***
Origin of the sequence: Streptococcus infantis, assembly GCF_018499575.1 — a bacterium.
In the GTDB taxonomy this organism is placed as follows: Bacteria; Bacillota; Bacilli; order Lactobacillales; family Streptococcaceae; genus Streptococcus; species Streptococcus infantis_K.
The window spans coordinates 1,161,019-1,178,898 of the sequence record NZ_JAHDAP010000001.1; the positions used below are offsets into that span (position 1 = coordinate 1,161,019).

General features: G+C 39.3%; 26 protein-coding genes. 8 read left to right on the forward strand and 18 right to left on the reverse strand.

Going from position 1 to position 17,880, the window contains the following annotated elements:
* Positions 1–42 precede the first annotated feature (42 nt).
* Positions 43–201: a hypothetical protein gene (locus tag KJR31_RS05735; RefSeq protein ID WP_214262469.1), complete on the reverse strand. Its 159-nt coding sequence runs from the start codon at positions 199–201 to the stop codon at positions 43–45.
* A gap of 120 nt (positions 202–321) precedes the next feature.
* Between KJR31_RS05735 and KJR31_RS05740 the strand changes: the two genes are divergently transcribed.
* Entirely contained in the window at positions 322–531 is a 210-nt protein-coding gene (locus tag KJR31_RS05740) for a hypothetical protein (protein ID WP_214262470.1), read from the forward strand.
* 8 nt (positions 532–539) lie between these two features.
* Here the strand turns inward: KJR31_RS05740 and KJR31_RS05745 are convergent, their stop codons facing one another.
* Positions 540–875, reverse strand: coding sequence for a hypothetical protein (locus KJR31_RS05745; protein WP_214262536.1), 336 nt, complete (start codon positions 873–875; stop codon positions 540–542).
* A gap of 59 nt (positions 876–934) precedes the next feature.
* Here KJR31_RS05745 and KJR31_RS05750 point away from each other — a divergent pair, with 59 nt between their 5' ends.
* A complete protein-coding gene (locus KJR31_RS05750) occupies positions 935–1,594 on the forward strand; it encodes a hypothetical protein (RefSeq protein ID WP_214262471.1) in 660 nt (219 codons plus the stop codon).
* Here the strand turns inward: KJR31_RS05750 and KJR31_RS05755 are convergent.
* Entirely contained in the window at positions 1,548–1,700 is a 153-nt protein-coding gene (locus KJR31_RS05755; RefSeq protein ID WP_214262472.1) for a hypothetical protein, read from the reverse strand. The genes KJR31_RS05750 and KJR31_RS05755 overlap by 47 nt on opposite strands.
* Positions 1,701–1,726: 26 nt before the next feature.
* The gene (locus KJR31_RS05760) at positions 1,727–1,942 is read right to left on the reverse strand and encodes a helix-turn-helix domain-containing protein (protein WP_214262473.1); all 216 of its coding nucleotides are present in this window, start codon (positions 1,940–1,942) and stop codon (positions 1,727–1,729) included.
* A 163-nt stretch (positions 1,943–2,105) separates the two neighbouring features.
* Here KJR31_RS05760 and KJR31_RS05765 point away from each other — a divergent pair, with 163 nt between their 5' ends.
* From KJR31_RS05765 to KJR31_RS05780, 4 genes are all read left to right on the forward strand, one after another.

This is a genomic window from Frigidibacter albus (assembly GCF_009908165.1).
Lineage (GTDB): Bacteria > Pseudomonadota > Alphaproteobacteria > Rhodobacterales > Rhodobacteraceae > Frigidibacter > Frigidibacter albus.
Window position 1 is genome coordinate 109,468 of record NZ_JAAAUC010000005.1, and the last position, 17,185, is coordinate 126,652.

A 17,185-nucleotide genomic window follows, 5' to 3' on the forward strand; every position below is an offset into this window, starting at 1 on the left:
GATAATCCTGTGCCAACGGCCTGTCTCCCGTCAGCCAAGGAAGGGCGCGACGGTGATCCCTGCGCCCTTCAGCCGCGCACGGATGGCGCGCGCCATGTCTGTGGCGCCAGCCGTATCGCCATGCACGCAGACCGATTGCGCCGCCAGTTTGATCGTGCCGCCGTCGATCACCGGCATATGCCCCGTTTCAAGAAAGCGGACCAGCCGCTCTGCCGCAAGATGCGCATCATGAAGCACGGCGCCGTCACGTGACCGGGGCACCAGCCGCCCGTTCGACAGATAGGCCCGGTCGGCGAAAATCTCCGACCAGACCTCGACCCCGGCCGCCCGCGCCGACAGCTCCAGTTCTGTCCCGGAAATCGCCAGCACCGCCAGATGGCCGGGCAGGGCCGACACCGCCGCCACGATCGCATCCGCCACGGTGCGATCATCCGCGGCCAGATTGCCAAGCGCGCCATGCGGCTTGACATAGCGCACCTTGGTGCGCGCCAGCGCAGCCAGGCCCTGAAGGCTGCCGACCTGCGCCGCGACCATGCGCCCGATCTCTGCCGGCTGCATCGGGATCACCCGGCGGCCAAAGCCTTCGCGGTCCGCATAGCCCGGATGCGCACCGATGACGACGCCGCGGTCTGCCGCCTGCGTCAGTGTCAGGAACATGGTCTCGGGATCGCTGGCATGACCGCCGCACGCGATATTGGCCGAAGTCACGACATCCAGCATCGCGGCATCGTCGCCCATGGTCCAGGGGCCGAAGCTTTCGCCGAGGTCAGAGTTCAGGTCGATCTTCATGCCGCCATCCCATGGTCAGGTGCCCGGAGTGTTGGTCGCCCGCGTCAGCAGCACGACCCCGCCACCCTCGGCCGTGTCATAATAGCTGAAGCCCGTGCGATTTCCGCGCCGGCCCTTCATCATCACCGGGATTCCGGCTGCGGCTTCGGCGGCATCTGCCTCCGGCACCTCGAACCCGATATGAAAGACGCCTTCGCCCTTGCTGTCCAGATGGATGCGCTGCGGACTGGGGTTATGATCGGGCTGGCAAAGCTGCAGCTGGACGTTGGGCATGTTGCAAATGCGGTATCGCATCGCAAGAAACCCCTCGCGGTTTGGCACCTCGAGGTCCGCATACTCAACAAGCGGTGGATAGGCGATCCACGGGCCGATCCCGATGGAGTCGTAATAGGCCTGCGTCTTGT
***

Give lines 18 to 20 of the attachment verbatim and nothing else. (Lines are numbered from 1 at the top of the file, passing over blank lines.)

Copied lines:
* Entirely contained in the window at positions 1,548–1,700 is a 153-nt protein-coding gene (locus KJR31_RS05755; RefSeq protein ID WP_214262472.1) for a hypothetical protein, read from the reverse strand. The genes KJR31_RS05750 and KJR31_RS05755 overlap by 47 nt on opposite strands.
* Positions 1,701–1,726: 26 nt before the next feature.
* The gene (locus KJR31_RS05760) at positions 1,727–1,942 is read right to left on the reverse strand and encodes a helix-turn-helix domain-containing protein (protein WP_214262473.1); all 216 of its coding nucleotides are present in this window, start codon (positions 1,940–1,942) and stop codon (positions 1,727–1,729) included.